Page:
In India, Ratan Tata was a revered figure, dubbed Mr. Clean, until the end of 2016, by which time serious allegations of financial improprieties had cut into the stellar reputations of both the man and the famous company founded by J.N. Tata, who had intentionally applied his Parsee ethic to the founding of India’s first steel company with a zero tolerance for corruption. Generally speaking, strategic ethical-leadership and even the resulting reputational capital depend on the persona of whoever is in charge of a company, and not even family linage can be counted on to perpetuate a culture of ethical leadership and protect a company’s accrued reputational capital.
One of the most serious allegations of financial impropriety in the Tata conglomerate came from Ratan Tata’s chosen successor, Cyrus Mistry, in October, 2016. Citing an internal audit, he reported to Tata’s board that the company’s “airline joint venture, AirAsia, had made more than $3 million in ‘fraudulent transactions’ with two companies.” In a reaction befitting guilt, Ratan Tata ousted Mistry as a result; the rationale—that “the board of Tata Sons lost confidence in him and in his ability to lead the Tata Group in the future”—can be interpreted as implicating even the board, which at the very least was doing Ratan’s bidding rather than protecting the company. Firing the messenger is not the sort of move that protects a company’s reputational capital; rather, the dismissal suggests that the company’s culture was not appreciative of whistle-blowers. At the very least, the reaction sent a message to potential whistle blowers to keep quiet. The company may actually have been rife with corruption, rather than having faltered in one instance.
In December, 2016, Subramanian Swarmy filed a court complaint calling for “an investigation into allegations from a government report that [Ratan] Tata in 2008 used a front company to apply for a telecommunications license, potentially circumventing the limits on the number of licenses one investor could hold.” At the time, investors were competing for licenses to provide cell-phone service in India. In 2013, India’s Serious Fraud Investigation Office recommended prosecuting Ratan Tata, yet the government did not file a case in court. Besides doubtlessly having government connections, he could take advantage of longstanding reputations of his company and himself—something he could not do in December, 2016.
Mistry doubtlessly believed that the reputational capital of the company was at stake. “Never before has the Tata Group, including the philanthropic objectives of the Tata Trusts, been in jeopardy to this extent and scale,” he said in a public statement in December. Accordingly, he said he had been trying “to protect the Tata Group from capricious decision-making by the interim chairman,” Ratan Tata. Long past were J.N. Tata’s religious (i.e., Parsee ethic)-commercial decisions to provide nice bungalows with yards (after Tata’s son Dorab had viewed the squalid housing conditions of steelworkers in Pittsburgh), and free schools and hospitals in the village he carved out of the jungle for India’s first steel company, Tata Steel. J.N. Tata regarded the company, the first venture of Indian self-reliant steel-making in British India, as playing a significant role in India’s eventual economic and political independence. In contrast, Ratan Tata was doubtlessly chiefly concerned with making money.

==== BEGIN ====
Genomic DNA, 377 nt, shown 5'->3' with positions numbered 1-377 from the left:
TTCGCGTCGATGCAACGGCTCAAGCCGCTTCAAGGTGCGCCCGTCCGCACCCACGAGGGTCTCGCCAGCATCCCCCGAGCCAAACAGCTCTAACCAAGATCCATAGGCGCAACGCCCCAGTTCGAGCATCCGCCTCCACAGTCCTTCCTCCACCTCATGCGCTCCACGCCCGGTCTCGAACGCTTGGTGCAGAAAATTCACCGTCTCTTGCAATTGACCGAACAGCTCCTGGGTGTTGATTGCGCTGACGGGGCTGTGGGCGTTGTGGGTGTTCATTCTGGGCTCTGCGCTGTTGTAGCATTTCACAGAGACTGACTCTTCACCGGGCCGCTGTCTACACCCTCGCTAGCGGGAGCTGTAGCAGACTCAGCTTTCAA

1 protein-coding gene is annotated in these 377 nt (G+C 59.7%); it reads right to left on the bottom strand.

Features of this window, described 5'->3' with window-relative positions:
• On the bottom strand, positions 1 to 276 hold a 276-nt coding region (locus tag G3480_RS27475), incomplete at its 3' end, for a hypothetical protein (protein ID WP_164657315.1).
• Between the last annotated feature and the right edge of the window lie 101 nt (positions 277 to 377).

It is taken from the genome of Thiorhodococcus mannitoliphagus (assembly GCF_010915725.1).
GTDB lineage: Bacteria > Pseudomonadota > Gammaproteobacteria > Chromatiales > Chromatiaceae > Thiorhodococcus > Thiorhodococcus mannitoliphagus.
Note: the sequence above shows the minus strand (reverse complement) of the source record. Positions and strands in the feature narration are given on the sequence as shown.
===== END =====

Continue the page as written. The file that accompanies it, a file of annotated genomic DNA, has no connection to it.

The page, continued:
What is the lesson we can extract from this case of a mammoth family business? Even family linage cannot guarantee the continued salience of religious ethics—in this case, J.N. Tata’s Parsee environmental and charitable ethics—in the strategic leadership of a company. Put another way, ethical leadership is a function of persona rather than being institutionalizable in nature. So too, a company’s ethical reputational capital can quickly be squandered by a CEO/board-chair even though a company’s reputation might be the sort of thing thought to be inherently institutionalized. Even when a company is handed down to the next generation, diligence is necessary to safeguard the accumulated reputational capital; it cannot be assumed that tomorrow will be like today.
 Geeta Anand, “A Clash Atop India’s Tata Empire Has a Titan on the Ropes,” The New York Times, December 17, 2016.
 Skip Worden, “The Role of Religious and Nationalist Ethics in Strategic Leadership: The Case of J.N. Tata,” Journal of Business Ethics 47, no. 2 (October, 2003): 147-64.